Momaday's broad perspective of thirty years of creative life lends him a vision of history that is unique: through the arts he sees his people before Columbus, the signing of the Declaration of Independence, the last Kiowa Sun Dance in 1887, the assassination of Kennedy, the march of AIDS and environmental damage across the face of the land. Momaday's poetry reflects the sweep of his life: from his impressive childhood among various Indian traditions to his inspiring adult travels in Europe. These diverse interests are reflected in his poetry. As Momaday comments, "if you look closely into these pages, it is possible to catch a glimpse of me in my original being."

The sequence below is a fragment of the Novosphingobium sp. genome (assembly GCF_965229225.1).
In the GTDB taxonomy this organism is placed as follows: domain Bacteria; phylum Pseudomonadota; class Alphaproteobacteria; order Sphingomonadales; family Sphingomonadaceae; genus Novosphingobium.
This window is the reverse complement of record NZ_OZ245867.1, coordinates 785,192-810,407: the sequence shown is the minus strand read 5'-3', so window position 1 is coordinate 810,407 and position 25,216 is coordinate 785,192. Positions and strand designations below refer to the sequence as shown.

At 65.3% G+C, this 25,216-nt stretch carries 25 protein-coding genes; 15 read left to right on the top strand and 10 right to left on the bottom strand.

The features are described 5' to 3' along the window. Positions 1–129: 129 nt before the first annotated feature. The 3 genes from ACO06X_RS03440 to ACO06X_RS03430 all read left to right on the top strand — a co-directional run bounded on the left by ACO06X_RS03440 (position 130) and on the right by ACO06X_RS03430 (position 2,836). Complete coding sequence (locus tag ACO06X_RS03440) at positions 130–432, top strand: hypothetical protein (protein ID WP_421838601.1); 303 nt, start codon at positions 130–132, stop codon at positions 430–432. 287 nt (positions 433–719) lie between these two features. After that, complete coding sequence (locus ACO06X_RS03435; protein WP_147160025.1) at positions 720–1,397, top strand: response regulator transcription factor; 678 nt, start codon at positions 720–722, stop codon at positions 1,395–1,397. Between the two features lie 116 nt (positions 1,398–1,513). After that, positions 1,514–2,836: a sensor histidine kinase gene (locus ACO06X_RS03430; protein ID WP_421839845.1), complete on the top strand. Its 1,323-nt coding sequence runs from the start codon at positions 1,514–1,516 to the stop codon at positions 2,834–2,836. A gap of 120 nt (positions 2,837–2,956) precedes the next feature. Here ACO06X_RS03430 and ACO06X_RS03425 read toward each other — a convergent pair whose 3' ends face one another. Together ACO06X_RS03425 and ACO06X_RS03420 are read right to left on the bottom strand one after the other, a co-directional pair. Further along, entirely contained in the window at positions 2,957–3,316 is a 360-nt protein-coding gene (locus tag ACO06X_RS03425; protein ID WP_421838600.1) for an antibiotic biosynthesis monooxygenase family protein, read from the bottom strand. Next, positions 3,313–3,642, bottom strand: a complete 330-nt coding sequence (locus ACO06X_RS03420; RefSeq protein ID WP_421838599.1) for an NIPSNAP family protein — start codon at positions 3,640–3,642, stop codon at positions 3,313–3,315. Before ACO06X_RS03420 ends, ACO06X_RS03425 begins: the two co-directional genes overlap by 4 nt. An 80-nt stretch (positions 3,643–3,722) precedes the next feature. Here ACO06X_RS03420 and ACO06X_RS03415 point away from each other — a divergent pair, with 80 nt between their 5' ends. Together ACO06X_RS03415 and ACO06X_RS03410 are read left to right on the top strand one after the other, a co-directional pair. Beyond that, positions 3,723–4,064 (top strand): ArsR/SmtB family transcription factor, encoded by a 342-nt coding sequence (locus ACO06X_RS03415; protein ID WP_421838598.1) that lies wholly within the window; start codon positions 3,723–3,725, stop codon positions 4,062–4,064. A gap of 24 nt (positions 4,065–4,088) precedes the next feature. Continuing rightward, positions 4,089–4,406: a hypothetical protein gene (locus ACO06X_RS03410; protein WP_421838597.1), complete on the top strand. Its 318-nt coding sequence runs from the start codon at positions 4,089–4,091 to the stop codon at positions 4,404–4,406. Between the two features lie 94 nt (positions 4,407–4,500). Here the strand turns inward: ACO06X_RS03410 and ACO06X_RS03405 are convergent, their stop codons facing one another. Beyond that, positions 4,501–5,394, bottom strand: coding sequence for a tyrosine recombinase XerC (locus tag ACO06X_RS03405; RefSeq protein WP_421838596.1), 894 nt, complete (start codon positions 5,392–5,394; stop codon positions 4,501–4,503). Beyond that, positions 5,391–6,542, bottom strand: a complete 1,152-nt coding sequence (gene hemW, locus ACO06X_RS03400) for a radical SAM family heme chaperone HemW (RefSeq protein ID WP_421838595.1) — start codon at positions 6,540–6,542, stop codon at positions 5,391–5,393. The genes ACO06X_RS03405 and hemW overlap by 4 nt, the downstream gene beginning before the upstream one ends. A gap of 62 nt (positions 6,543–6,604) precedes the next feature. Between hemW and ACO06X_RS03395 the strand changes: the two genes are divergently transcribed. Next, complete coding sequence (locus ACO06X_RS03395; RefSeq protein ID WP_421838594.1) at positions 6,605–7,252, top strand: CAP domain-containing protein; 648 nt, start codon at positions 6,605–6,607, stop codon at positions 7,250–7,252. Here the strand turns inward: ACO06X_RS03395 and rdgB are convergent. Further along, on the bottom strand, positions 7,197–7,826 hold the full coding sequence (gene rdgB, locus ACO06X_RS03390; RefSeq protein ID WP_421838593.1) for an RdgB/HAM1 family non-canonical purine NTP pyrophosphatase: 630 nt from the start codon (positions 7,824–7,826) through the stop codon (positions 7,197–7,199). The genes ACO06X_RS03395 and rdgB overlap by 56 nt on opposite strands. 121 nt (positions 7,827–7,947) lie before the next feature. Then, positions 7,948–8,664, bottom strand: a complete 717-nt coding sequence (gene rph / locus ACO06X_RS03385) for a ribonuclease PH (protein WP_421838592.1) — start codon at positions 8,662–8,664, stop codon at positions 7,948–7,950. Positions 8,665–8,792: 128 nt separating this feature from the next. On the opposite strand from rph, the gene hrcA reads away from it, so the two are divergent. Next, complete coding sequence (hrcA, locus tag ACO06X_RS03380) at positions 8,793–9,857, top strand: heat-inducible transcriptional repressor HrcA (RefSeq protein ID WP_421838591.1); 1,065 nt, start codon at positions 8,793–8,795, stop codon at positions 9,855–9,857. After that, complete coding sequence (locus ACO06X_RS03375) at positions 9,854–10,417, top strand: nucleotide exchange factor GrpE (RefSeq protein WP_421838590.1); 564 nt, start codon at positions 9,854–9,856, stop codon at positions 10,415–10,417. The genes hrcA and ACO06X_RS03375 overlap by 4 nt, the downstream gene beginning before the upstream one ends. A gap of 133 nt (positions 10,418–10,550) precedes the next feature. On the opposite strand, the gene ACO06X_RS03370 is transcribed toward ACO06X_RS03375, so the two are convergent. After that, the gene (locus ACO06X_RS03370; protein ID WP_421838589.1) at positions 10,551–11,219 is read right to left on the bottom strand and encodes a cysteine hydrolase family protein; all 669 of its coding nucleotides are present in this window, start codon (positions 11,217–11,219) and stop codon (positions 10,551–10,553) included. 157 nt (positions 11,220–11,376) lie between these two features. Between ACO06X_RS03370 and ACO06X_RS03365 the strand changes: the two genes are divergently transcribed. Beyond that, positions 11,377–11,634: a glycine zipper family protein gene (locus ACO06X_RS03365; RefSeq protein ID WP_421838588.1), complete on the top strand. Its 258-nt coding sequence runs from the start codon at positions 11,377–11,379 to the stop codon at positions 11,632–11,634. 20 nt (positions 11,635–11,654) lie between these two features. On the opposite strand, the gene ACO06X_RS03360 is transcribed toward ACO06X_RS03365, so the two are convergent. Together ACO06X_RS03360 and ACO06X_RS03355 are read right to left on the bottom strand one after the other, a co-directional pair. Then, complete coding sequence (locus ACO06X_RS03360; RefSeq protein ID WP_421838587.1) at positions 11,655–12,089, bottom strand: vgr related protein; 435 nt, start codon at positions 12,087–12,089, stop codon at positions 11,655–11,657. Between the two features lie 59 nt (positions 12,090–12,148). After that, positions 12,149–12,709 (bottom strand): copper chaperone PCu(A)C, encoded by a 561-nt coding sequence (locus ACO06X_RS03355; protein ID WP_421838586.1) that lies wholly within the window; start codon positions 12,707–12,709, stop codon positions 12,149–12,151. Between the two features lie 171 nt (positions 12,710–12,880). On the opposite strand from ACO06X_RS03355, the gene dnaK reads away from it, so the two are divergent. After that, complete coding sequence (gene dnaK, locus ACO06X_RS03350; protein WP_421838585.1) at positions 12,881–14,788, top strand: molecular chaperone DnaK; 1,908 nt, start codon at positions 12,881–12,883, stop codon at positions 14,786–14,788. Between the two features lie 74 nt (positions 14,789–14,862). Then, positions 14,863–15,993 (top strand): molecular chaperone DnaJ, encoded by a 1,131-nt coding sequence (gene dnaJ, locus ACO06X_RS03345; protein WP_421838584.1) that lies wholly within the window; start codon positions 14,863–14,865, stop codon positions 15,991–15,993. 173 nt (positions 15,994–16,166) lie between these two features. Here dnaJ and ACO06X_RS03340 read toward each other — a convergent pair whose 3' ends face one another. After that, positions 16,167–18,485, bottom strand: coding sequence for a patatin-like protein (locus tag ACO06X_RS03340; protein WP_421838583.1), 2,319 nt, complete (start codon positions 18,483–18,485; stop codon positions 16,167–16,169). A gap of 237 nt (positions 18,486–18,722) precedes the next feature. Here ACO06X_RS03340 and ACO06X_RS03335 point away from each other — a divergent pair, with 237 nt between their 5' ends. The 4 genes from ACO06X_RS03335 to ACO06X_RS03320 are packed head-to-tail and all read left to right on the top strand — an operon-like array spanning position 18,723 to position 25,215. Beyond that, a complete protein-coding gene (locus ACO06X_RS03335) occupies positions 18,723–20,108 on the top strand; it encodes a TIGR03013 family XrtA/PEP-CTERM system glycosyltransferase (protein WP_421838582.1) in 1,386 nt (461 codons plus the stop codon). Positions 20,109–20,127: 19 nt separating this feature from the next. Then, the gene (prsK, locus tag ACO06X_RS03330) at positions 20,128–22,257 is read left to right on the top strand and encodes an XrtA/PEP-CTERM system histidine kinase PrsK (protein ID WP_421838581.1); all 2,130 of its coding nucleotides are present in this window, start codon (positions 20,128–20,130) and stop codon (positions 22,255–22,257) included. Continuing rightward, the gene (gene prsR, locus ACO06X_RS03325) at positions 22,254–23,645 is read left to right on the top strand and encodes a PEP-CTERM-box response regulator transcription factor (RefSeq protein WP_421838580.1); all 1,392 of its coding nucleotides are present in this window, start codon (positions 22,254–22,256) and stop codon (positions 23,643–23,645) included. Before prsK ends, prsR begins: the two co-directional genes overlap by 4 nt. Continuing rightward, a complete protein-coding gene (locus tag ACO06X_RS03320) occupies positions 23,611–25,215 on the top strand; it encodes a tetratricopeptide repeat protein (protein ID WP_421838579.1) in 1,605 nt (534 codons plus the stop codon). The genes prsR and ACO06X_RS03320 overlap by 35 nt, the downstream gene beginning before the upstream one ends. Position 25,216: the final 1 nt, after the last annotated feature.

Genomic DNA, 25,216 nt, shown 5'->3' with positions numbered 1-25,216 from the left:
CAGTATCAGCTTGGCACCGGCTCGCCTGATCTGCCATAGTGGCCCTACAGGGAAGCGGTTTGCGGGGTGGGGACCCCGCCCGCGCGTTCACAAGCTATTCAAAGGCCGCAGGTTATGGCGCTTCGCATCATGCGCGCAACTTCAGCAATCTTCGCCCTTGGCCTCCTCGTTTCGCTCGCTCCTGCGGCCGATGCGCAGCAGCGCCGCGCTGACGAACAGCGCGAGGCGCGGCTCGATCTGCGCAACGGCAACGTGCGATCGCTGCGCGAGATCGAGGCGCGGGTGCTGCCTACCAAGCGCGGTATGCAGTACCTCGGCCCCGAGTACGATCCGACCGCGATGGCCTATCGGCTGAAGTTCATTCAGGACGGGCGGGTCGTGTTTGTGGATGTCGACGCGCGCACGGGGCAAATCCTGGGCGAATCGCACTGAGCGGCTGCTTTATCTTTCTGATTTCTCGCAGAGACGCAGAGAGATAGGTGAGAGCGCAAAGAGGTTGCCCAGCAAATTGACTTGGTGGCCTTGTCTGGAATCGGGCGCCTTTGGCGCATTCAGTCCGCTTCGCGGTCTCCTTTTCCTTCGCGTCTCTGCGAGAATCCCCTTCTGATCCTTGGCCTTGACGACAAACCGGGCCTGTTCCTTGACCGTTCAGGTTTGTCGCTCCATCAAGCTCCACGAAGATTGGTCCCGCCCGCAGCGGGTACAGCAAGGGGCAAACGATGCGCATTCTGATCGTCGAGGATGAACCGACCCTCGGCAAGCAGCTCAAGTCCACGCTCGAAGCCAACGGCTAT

This power to see the sweep of history, one's own time, and one's own "original being" comes through the imagination combined with words. Momaday originated the phrase "the man made of words." He reminds us that we are all made of words: not only reading and writing, but also conversations, stories, songs, rituals, memory and thought. All these constitute our lives. Momaday also delights in the sound and the sense of words. His poetry forces the boundaries in the meanings of words and challenges our expectations about nature, Native American culture and the genre of poetry.